This bike has roller brakes which are similar to drum or disc brakes in that all braking mechanisms and surfaces are at the center of the wheel. Note that if your bike has rim brakes (where a brake pad makes contact with the rim near the tire) you’ll want to place the stickers where they do not interfere with your brakes. Rim brakes will look like some variation of this below photo where this aero rim certainly has plenty of room for reflective stickers below the braking surface.


[Insert all relevant images]


If you routinely ride a bicycle on roads with other traffic, making you and your bicycle more visible is one of the best things you can do to increase safety. Active lights, whether battery or dynamo powered are fantastic options but they aren’t cheap, either need to be charged or maintained and add weight. Passive solutions like the ones that were included with your bike for legal reasons, work but are cheap, have broken or rattle.

This is where the solutions from Blincc come in. Both are very inexpensive, easy to install and provide more visibility that other solutions. In this video from their successful Kickstarter campaign you can see Blincclip at work hanging from the seat rails with the yellow side facing out.

926a9dbadd53ee2b354bf2d7708337da original.gif?ixlib=rb 4.0

The hardest thing about installing Blincc Hex stickers on bike wheels is cleaning the rim well first. The fun part was deciding location on and angles. The shape of the bicycle rim allows the sticker to reflect light at all the different angles it curved to match. This gif from their Kickstarter page shows how well the stickers can wrap and just how visible they are under a headlight.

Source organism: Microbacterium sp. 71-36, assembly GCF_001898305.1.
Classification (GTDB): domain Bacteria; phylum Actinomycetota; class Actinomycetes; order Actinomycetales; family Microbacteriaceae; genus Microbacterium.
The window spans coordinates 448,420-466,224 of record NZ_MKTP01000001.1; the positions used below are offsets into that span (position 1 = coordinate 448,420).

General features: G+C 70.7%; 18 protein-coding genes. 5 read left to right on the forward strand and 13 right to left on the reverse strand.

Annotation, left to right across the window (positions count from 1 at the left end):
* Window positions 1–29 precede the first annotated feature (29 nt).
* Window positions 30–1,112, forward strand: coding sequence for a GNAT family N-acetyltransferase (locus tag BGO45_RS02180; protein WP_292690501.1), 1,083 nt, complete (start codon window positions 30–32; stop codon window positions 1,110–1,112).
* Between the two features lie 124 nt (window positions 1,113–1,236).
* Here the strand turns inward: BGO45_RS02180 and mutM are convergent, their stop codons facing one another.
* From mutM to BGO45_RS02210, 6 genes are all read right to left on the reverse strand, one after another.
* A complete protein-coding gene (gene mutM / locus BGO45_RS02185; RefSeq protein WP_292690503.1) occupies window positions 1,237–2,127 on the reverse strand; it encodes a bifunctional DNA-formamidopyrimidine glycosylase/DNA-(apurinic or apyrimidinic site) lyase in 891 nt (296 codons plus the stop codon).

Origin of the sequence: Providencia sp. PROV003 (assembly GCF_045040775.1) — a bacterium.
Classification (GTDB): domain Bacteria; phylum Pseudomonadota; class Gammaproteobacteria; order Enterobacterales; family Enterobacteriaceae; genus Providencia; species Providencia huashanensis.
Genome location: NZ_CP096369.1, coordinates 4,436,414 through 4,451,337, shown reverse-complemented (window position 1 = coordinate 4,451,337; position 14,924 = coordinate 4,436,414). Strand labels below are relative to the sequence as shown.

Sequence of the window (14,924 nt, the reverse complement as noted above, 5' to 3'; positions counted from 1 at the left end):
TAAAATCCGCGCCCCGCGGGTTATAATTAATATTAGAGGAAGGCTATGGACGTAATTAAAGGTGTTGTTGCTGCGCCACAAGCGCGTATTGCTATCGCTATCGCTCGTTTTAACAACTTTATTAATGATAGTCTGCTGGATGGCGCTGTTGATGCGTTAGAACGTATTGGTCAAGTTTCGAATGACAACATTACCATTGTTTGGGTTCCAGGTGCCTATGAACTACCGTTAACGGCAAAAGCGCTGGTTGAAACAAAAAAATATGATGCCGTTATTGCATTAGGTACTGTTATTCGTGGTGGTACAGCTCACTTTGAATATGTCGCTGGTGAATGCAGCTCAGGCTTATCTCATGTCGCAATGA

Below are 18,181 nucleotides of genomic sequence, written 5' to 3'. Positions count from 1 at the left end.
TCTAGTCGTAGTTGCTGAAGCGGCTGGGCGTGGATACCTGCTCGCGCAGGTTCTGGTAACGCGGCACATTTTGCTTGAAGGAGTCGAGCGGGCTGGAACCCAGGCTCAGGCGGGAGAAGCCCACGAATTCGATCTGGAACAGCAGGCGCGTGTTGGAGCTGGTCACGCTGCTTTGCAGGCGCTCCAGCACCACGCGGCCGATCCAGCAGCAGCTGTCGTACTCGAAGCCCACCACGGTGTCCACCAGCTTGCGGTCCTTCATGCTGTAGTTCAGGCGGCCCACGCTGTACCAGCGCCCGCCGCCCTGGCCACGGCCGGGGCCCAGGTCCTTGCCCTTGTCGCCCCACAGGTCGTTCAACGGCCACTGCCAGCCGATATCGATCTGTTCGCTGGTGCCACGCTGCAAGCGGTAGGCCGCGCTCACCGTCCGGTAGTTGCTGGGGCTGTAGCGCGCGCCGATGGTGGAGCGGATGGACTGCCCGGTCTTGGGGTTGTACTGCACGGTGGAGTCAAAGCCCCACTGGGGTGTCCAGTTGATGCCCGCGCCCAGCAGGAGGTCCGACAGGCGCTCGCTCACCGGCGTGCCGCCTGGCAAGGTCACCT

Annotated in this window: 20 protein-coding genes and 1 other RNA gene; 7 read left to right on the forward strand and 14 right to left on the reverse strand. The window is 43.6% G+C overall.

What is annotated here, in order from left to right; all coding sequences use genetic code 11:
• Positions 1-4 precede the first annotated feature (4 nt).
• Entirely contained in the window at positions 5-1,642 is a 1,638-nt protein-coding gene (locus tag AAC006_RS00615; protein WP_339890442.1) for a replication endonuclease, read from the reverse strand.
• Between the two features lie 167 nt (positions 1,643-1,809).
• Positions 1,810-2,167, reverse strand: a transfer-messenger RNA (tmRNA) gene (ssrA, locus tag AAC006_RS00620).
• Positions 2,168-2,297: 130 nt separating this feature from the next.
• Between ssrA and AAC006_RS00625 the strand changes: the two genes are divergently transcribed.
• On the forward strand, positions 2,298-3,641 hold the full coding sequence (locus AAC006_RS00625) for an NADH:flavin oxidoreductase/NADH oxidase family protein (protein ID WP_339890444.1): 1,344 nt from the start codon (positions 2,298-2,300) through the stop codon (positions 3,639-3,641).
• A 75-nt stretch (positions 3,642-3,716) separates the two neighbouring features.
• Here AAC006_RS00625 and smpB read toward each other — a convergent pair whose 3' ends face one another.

f0e8b8c2ea51239d2ed698e9b1e30d87 original.gif?ixlib=rb 4.0

What I like

  • Super easy to install
  • Low cost but high safety factor
  • Lightweight with no rattle
  • Nothing to charge or to forget to charge

What I’d change

  • Nothing

Final thoughts

Blincc’s products are no brainers for commuters or anyone spending time on a bike out in traffic. The wheel stickers look cool and add little enough weight that even serious bikers that weigh every part of their bike would have a hard time finding lighter reflectors. The seat rail reflector’s blinking while in motion is unique and is up closer to driver’s eye level and should help visibility.

Price: Blincclip $12 (on sale for $9.50) | Blincc Hex $15 (on sale for $11)
Where to buy:
Source: The sample of this product was provided by Blincc

3 thoughts on “Blincclip and Blincc Hex bicycle reflector review – Innovative use of motion to improve visibility”

  1. Gadgeteer Comment Policy - Please read before commenting
  2. Retroreflective adhesives are a dime a dozen, you can get any color, any length, any width on a roll in most DIYs or online outlets, why does one want or need a Kickstarter for this?
    OK, the clip is a nice idea – anyone with some plastic and a pair of scissors can make one, if you own a 3d printer you can dream up and make any design fitting your needs.
    Bottom line – a “product” no one needs

  3. I’ve worked bike accidents. May I humbly suggest – – Use passive reflection for sure, but also a bright tail and headlight are mandatory for night riding. (And a helmet, but only if your mental-melon is worth preserving.)

Leave a Comment

Your email address will not be published. Required fields are marked *